What’s good for the herd is good for the bird

 In

Grasslands historically covered approximately 170 million acres of North America and were the dominant landscape of Nebraska. Whether short, mixed, or tallgrass prairie, these landscapes provided habitat, homes, and sustenance for birds, wildlife, and people. Today, though, little of the original grasslands remain. Correspondingly, grassland birds have suffered an unparalleled decline over the past half-century: According to Audubon’s North American Grasslands and Birds Report, total populations of grassland species have declined more than 40 percent with some species hovering toward the possibility of extinction.

The loss of grasslands has impacted not only birds and wildlife, but also livestock producers due to habitat fragmentation, declining rural populations, and challenges that can arise from a misunderstanding of agricultural production processes and how those processes can incorporate conservation of our critical resources. Private landowners are the primary stewards of our grasslands, so long-term grassland conservation and restoration must use practical solutions that ensure economic viability for those producers.

The desire to reverse the negative population trends for prairie birds, and to bolster Nebraska’s ranching communities, is where Audubon Nebraska’s renewed focus on working with private landowners comes in.  At its heart is the idea that cattle operations—whether large ranches in the Sandhills or smaller ranches in the southeastern corner and others—and bird conservation can co-exist. Audubon has elevated “Working Lands” as a priority conservation and education strategy to help our diverse audiences understand the importance of good grazing stewardship in maintaining or restoring critical grassland bird habitats.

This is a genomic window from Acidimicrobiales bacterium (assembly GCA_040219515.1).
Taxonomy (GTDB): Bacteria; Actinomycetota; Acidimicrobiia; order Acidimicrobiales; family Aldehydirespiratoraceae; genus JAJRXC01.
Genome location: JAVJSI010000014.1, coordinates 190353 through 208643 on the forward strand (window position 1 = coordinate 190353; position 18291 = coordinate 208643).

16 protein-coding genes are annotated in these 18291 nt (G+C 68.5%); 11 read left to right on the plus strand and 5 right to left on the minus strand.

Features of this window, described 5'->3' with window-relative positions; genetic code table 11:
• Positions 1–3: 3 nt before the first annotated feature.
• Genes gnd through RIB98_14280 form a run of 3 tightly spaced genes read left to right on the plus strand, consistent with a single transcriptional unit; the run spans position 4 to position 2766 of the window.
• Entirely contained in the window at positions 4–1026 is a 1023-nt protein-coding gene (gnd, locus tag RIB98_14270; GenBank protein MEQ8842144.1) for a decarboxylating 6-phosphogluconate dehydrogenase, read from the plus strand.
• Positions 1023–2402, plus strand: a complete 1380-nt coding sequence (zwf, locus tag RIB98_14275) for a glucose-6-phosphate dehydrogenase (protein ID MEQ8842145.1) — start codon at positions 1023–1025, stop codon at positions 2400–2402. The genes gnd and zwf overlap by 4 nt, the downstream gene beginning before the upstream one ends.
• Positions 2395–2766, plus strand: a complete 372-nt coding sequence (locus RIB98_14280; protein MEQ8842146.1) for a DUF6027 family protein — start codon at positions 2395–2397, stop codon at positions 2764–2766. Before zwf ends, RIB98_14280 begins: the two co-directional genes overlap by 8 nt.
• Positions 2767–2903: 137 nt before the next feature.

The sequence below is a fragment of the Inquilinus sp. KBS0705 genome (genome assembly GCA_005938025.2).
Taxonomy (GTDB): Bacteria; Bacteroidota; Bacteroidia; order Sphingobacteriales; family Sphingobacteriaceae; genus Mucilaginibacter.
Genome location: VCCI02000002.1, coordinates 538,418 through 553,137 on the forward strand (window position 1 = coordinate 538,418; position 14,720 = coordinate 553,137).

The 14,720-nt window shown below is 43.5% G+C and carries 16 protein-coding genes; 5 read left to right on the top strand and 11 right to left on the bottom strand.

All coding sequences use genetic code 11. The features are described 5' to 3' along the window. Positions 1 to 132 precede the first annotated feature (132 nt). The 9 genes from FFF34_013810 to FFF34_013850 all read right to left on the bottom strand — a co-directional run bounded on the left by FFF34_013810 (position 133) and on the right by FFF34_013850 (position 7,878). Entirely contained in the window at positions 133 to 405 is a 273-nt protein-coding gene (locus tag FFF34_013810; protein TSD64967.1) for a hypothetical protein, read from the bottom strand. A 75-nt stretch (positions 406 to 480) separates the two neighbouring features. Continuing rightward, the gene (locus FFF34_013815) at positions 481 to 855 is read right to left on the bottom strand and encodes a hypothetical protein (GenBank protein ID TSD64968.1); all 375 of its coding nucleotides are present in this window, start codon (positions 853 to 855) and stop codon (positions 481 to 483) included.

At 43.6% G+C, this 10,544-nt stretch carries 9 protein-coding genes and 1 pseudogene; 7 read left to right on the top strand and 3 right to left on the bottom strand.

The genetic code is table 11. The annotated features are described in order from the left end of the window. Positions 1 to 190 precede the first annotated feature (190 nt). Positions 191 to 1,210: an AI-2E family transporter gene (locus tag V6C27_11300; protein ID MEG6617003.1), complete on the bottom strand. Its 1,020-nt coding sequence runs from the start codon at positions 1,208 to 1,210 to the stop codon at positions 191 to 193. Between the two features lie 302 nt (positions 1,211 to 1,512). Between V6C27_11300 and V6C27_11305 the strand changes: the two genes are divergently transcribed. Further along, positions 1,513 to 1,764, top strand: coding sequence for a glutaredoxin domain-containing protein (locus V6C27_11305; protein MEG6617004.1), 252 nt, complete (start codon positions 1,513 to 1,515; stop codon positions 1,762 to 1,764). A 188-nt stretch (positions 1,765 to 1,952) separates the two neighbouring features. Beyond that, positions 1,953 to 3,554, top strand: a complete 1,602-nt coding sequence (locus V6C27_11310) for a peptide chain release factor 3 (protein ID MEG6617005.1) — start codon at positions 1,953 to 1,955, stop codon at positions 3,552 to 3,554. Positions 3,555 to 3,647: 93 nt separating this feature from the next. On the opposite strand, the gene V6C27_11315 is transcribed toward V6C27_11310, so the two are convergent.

Over the past several years, Audubon has elevated this message in a variety of ways including a renewed focus on educating youth, adults, and those across our urban audiences that working landscapes and cattle are integral to keeping grasslands “bird friendly”.  Additionally, we have expanded focus on our own center and sanctuary grounds and private landowners near those areas and across the state. Our team is focused on providing technical assistance to landowners on issues such as prescribed fire, invasive species management (primarily eastern red cedar), grassland diversity, and restoration. We are also focused on learning from those landowners on what practical solutions or practices can be done within their operations that continue to provide wins for their pocketbooks and the landscape.

Nationally, Audubon has launched the Audubon Conservation Ranching program, which offers ranchers incentives for good grassland stewardship through a certification label on beef products. For the first time, this gives consumers the ability to contribute to grassland conservation efforts by selectively purchasing beef from Audubon-certified farms and ranches. The Audubon certification seal brings a broad market appeal that enhances demand by consumers who want options for beef that is sustainably raised and benefits wildlife habitats.

Finally, we are focused on expanding and strengthening our partnerships and conversations with organizations such as the Nebraska Cattlemen to continue to identify strategies and opportunities to highlight wins for the herd and win for the birds for both urban and agricultural audiences.

You can find out more about Audubon’s working lands strategies here: https://ne.audubon.org/conservation/working-lands or by contacting us at nebraska@audubon.org or 402-797-2301

 

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